American Culture

Ban spanking in the US? It's probably not in the cards.

by JS O’Brien

Massachusetts state representative Jay Kaufman has introduced a bill in the state legislature to, effectively, ban parents from spanking their children. Naturally, the bill is not expected to pass, or even come close to passing. Hitting children is a deeply cherished cultural norm in the US, and despite the fact that many Western European countries have banned the practice, a 2002 ABC poll shows there is still widespread American support for it.

Studies on both the good and ill effects of spanking conflict. Most of the studies I could locate appear to be done by people or organizations with axes to grind, so the results are suspect. Others had methodological problems, some of them severe. Just defining “spanking,” let alone defining spanking context or being able to measure and track that context, presents issues that may never be fully resolved by a longitudinal study.

On the other hand, studies on the effects of physical abuse of children (child beating and torture, to use words less euphemistic than “abuse”) are pretty clear and do not appear to be in much dispute. Tortured children are much more susceptible than the general population to depression, suicide, being the victim or perpetrator of a violent crime, and incarceration. Of course, the line between mere child-hitting and child torture is not clear. One person’s “spanking” may be another’s “flaying.”

What the child hitters would have us believe is that a little hitting is good for children, but a lot is harmful. This could be true. After all, most drugs can do quite a bit of good in proper dosages, but can be deadly in larger ones. A single glass of red wine may very well be good for you, but guzzling a magnum of Mogen David would be ill advised (not to mention the fact that it would call your taste into question). But while it could be true that hitting children could have some benefits, the debate on the issue always seems to require proving that hitting children is a bad thing. Given the evidence that child torture is a bad thing, one would think that it would be incumbent on the child-hitters to prove that a little of something we know to be harmful in higher doses is, in fact, good for children. Further, since hitting any adult would land one an assault charge, it should be the child-hitter’s responsibility to prove that hitting provides some benefit to children that not-hitting cannot provide.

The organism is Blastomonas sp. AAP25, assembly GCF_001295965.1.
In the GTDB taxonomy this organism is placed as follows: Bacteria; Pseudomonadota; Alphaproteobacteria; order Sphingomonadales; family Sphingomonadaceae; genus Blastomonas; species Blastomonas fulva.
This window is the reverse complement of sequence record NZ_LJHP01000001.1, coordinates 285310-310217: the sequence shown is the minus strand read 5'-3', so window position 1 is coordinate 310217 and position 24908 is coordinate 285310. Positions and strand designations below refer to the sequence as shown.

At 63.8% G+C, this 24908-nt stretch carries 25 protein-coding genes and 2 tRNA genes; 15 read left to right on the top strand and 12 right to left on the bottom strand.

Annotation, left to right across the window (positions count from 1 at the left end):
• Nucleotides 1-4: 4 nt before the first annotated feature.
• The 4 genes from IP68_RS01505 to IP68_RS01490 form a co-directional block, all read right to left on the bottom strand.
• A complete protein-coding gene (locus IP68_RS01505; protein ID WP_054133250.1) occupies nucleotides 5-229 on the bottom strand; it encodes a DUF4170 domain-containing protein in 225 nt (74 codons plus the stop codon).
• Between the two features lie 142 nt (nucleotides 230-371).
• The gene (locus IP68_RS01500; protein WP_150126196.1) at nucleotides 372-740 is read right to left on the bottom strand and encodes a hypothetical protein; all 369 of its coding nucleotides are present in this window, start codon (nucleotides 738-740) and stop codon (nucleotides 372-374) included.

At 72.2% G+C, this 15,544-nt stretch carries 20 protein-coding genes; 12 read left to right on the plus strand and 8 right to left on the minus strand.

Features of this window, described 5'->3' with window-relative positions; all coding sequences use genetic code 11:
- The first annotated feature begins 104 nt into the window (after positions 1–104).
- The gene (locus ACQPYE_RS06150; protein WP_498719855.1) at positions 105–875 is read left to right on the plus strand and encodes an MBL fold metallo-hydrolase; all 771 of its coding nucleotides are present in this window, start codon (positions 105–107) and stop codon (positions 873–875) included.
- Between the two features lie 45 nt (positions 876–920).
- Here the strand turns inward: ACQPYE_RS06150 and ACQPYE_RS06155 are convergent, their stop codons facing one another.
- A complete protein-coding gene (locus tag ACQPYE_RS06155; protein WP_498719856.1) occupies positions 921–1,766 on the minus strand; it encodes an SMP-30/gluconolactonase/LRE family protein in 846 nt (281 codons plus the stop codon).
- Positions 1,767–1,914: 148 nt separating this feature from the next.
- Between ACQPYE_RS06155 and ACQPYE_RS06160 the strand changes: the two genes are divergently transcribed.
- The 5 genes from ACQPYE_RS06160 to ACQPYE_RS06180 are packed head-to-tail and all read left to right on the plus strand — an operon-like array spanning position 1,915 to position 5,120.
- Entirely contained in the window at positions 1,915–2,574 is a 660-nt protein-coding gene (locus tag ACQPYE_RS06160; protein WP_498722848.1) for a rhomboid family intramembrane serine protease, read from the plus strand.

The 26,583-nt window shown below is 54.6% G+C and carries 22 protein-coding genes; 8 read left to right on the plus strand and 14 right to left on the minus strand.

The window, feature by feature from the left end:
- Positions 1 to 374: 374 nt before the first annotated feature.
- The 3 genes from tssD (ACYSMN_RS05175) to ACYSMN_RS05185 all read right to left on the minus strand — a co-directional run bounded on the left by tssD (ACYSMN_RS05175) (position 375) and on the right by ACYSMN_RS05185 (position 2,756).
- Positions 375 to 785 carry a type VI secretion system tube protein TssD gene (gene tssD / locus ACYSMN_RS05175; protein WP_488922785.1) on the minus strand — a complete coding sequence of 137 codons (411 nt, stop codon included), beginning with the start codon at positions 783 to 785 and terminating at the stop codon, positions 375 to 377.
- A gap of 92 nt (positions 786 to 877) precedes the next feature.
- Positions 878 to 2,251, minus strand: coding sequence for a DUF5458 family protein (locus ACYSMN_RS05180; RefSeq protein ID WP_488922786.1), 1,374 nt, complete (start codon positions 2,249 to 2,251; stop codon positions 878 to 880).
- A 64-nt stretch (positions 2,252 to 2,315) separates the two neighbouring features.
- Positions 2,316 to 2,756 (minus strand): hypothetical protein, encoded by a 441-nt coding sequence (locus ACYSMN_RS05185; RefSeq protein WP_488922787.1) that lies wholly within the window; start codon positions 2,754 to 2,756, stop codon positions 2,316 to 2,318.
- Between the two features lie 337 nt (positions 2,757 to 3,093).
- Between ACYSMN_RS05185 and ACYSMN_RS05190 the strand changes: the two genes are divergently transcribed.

With that in mind, here are some of the positive arguments for child-hitting, and my take on them.

Hitting children makes them mind me. OK. I can see that. If someone that much bigger and stronger than I whacked me, I suppose I’d mind him, too. But is there no other way? Must we perpetrate an assault against a child to get him or her to “mind”?

They won’t mind if you don’t hit ’em. Spare the rod and spoil the child. I’m not entirely sure what’s meant by “spoiled,” but let’s take the “mind” issue. My wife is from a family of five children. Their parents were not child-hitters. They have all grown up to be successful, happy, adjusted, generous, caring human beings. None of their children have ever been hit. Those children are either like their parents, or even happier and better adjusted. Most of my children’s friends have never been hit by their parents. As a group, they represent the nicest, most polite, most trustful, and least cowed children I have ever known.

So, clearly, the end result of not-hitting would indicate that it is not necessary to hit to produce wonderful children who grow up to be wonderful adults. And if it’s not necessary, why do something that is illegal if you were to do it to adults?

But I have parental rights. The government has no business taking away my parental rights. Well, presumably, children have rights, too. Parents aren’t allowed, by law, to kill their children these days. This would suggest that parental rights have some limits. The issue is where to place those limits. Considering that hitting adults is illegal, why not place that limit at hitting kids, since there doesn’t seem to be anything we get from hitting kids that we can’t get using other child-rearing techniques.

A non-spanking law would be unenforceable. Would it? Why? I’m not suggesting that we would be able to find and punish all the child-hitters, but when have we ever been able to find and punish all the transgressors of any law. A law such as this one would give society a legal recourse in dealing with the perps we do find, even if it’s only to send them to parenting school.

The fact is, considering that there is an absence of credible evidence supporting the child-hitters but a wealth of evidence condemning the next step up to child-torture, and in light of evidence that it is not necessary to hit children in order to produce successful, happy, caring, healthy adults, there appears to be no justification for child-hitting.

So why does society continue to sanction it?

Good question.

15 replies »

  1. JS:
    I was never able to hit my kid. The one time I gave him a tap on the bottom when he was about 3 hurt me much more than it hurt him. I grew up in a house where I was spanked. My lovely wife, who was never spanked in her life, never had a problem giving our son a whack when he needed it.